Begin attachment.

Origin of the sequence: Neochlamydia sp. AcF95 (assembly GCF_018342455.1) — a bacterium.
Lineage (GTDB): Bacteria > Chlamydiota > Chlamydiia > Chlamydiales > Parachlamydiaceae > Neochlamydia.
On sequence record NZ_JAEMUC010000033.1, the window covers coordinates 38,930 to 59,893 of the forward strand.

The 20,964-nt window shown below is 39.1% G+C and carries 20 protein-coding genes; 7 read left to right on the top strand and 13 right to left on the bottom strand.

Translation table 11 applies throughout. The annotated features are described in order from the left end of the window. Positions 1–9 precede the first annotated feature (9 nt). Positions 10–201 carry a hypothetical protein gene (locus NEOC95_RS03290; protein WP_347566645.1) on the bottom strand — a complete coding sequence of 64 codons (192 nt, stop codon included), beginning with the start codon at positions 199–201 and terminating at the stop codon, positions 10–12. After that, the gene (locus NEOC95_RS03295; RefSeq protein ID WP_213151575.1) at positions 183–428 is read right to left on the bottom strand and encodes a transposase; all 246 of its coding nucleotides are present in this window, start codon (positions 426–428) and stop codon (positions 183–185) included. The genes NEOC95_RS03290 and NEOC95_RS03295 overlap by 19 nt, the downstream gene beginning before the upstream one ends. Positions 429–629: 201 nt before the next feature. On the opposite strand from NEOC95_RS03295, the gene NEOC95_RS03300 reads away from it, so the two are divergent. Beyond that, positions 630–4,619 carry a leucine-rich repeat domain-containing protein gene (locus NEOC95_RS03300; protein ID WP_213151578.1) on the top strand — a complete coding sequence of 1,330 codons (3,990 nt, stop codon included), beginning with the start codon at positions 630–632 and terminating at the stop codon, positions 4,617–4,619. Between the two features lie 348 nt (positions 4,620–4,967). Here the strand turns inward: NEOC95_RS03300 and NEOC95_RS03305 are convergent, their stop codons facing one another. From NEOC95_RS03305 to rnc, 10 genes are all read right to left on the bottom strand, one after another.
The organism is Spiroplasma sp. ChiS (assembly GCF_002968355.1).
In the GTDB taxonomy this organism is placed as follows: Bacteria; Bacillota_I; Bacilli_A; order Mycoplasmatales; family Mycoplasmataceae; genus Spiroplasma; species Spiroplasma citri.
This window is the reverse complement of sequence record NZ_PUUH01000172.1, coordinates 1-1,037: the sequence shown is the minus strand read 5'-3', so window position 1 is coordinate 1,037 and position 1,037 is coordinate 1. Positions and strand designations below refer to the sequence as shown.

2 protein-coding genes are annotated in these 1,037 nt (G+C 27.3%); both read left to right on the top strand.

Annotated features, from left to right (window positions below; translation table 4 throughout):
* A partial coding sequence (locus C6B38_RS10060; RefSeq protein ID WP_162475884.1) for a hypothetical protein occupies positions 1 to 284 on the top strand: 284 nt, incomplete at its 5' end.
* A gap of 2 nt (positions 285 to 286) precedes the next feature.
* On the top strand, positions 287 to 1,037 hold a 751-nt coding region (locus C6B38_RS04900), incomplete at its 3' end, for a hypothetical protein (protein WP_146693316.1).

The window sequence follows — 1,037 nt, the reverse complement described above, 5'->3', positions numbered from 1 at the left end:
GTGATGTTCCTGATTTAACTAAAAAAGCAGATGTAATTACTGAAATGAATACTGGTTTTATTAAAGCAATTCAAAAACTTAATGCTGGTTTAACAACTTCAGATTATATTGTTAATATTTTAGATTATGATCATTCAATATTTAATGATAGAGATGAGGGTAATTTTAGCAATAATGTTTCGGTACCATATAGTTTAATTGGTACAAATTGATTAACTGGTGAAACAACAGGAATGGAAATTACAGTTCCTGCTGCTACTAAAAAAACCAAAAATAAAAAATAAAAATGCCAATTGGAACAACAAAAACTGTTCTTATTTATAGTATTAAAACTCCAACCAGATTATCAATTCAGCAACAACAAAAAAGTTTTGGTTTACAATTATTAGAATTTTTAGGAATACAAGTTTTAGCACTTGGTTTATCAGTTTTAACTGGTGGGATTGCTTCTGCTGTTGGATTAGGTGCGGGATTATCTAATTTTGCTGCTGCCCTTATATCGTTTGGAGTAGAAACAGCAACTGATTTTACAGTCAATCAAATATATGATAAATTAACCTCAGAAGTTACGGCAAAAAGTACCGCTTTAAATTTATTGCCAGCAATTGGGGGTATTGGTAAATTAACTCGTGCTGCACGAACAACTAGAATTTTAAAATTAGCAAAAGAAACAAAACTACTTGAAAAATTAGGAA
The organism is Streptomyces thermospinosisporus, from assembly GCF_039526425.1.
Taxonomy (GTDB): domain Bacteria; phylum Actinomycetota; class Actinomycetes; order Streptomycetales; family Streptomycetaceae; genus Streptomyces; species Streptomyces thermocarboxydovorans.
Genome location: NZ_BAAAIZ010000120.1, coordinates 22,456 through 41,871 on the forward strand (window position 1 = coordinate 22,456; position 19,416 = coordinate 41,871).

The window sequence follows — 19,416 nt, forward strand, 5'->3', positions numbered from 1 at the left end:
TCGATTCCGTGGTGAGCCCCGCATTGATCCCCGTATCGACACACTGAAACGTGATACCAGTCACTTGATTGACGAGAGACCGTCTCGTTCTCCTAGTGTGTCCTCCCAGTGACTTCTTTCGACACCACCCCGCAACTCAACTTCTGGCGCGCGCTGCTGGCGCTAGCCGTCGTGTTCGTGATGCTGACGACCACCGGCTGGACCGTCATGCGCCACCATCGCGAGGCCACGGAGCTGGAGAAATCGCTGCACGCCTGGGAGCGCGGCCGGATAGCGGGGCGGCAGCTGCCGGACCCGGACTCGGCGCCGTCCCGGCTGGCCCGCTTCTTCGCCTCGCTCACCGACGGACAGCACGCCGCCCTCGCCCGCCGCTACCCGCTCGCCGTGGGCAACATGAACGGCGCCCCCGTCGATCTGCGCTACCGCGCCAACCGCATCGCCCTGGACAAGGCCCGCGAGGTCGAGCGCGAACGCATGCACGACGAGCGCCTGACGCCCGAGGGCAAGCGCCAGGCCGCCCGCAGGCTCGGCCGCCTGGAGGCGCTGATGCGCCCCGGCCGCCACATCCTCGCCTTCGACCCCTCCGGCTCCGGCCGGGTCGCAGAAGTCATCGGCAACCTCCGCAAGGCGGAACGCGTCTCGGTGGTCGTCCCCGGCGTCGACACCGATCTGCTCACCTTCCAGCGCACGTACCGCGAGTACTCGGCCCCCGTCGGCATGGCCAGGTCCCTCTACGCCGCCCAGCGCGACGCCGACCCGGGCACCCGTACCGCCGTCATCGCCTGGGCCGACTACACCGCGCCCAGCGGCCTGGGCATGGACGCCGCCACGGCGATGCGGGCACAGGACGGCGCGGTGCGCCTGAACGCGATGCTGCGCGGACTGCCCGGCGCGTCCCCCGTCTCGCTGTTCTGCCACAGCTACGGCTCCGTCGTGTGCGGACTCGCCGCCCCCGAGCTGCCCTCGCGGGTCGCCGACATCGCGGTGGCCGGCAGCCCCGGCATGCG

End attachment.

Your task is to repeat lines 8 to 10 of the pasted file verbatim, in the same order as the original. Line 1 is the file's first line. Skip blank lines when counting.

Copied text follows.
This window is the reverse complement of sequence record NZ_PUUH01000172.1, coordinates 1-1,037: the sequence shown is the minus strand read 5'-3', so window position 1 is coordinate 1,037 and position 1,037 is coordinate 1. Positions and strand designations below refer to the sequence as shown.

2 protein-coding genes are annotated in these 1,037 nt (G+C 27.3%); both read left to right on the top strand.

Annotated features, from left to right (window positions below; translation table 4 throughout):